There are countless movies about venturing out into the galaxy after the Earth has become inhospitable. Usually, they include a sad montage showing the effects of a climate crisis, famine, poverty — essentially your garden variety apocalypse. However, these movies begin after the journey to another world has already started.
This 2018 Netflix original starts at the same place every space travel program does — the messy, imprecise world of experimentation. The results aren’t ideal, but they make for a great sci-fi movie.
The Titan is a 2018 sci-fi thriller directed by Lennart Ruff. It follows Rick Janssen, a fighter pilot, who volunteers to be part of a super-secret experiment in altering the human form to allow the race to survive outside of Earth. The destination, ultimately, is Jupiter’s moon Titan, which has an atmosphere made up of mostly just methane.
Rick understands the risks and is set on getting through the trials, but doesn’t really consider the feelings of his medical researcher wife, Abigail. As the trial participants begin to experience horrific side effects, Abigail lashes out and tries to prevent the government from taking away her husband, but the results are too far gone to be sacrificed.
The Titan is a secluded story, with nearly all of the action taking place in an idyllic research lab. The Janssen family has a routine, their son goes to school nearby, and they throw dinner parties for their friends. It’s in seeing this human side to not only Rick but all his fellow test subjects that sets this movie apart from other military thrillers. These people aren’t just soldiers. We rarely see them in uniform. They’re people trying to secure a future for the human race, despite the risks.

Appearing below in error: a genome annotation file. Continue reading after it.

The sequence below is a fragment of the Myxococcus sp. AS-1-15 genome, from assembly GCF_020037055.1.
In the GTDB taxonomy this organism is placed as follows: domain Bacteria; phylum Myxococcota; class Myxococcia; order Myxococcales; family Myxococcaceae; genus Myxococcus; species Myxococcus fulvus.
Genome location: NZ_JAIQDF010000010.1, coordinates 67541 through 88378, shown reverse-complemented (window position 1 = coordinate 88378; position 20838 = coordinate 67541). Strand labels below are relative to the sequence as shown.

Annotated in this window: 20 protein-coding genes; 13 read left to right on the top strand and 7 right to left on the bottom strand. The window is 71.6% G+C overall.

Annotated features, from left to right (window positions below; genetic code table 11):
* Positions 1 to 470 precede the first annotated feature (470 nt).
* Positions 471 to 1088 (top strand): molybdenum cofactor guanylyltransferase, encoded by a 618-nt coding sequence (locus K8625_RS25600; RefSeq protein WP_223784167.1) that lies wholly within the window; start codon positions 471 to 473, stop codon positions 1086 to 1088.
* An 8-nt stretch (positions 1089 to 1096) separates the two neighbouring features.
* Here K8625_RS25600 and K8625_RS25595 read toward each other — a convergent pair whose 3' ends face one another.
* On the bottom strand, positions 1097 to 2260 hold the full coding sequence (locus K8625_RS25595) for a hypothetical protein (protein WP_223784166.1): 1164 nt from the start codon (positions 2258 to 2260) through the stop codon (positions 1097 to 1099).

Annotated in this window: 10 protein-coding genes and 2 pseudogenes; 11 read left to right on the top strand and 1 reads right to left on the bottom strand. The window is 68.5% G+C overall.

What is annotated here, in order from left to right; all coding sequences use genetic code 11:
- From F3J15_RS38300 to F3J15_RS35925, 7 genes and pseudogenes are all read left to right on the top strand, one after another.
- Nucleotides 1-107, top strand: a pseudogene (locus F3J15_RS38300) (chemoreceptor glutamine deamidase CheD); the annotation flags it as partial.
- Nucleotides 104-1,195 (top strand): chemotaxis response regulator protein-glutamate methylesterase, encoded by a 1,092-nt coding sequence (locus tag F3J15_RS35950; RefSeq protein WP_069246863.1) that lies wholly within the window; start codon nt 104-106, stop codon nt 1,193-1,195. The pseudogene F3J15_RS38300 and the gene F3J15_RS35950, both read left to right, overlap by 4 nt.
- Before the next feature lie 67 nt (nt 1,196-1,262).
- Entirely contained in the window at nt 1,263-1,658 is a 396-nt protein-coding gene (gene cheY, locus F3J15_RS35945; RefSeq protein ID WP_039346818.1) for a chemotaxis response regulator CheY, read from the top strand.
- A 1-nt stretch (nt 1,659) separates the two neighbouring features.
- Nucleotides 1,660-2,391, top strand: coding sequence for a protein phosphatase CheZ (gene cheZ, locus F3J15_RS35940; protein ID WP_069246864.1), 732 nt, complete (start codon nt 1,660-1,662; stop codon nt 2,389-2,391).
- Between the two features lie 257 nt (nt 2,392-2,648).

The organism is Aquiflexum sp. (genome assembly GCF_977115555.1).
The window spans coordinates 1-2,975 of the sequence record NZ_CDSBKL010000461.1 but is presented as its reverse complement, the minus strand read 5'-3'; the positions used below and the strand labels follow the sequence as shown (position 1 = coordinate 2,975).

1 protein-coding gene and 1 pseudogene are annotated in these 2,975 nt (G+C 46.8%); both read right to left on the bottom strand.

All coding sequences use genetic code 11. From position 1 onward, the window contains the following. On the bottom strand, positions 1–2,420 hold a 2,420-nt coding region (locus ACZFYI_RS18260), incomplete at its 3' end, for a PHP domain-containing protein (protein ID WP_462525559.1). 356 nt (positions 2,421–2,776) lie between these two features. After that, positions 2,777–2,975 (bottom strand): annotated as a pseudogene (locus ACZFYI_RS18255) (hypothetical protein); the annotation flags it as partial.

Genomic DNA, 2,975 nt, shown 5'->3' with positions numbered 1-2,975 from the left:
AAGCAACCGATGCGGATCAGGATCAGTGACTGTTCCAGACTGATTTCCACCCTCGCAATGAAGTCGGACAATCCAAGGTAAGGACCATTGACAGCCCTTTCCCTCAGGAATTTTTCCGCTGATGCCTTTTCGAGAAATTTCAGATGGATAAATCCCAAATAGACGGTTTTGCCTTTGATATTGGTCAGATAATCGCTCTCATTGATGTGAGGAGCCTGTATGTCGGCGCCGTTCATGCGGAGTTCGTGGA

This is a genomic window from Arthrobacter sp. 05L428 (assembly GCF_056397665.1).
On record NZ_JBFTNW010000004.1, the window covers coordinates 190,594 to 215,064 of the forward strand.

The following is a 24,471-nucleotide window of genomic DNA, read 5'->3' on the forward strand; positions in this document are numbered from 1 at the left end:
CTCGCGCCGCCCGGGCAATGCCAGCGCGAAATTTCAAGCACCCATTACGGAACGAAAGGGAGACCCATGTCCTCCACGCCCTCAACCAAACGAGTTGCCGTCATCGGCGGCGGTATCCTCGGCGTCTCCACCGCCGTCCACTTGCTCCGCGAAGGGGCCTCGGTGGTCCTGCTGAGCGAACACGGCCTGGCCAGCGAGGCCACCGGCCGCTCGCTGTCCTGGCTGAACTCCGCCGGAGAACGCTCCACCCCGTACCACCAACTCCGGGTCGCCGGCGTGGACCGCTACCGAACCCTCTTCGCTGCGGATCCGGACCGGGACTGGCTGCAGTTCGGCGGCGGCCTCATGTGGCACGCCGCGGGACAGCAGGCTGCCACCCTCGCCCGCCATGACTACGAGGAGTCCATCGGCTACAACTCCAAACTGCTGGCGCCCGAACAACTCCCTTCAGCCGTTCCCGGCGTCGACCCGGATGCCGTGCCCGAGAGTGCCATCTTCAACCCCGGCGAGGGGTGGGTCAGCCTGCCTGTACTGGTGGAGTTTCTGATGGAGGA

In these risks, there’s a clear allegory to other issues faced by military members. Combat changes the brain just as much as genetic engineering changes the characters in the film. When another subject lashes out and has horrific violent streaks, it’s similar to outbursts seen in those suffering from PTSD. In both situations, the fault doesn’t lie entirely with the person, but with the trauma they’ve gone through in service to their country.
As the test group dwindles, Rick’s transformation progresses. At first, the results are impressive. He can breathe in an atmosphere of mostly methane, withstand extreme cold, and even stay underwater for more than 40 minutes. But the side effects are haunting. Rick develops ghostly white skin and loses all his hair, while two of his fingers fused. It’s not the most convincing prosthetic job, but frankly, that’s what makes it all the more creepy.
The Titan doesn’t have the best Rotten Tomatoes ranking, but it’s a victim of comparison. It’s not Annihilation, and it’s not Avatar. It’s a small sampling from that handful of years when Netflix was buying distribution rights to all sorts of B movies that otherwise would end up straight-to-DVD. Judging from that perspective, The Titan is a great example of a standalone, thought-provoking science fiction thriller.
The Titan is now streaming on Netflix.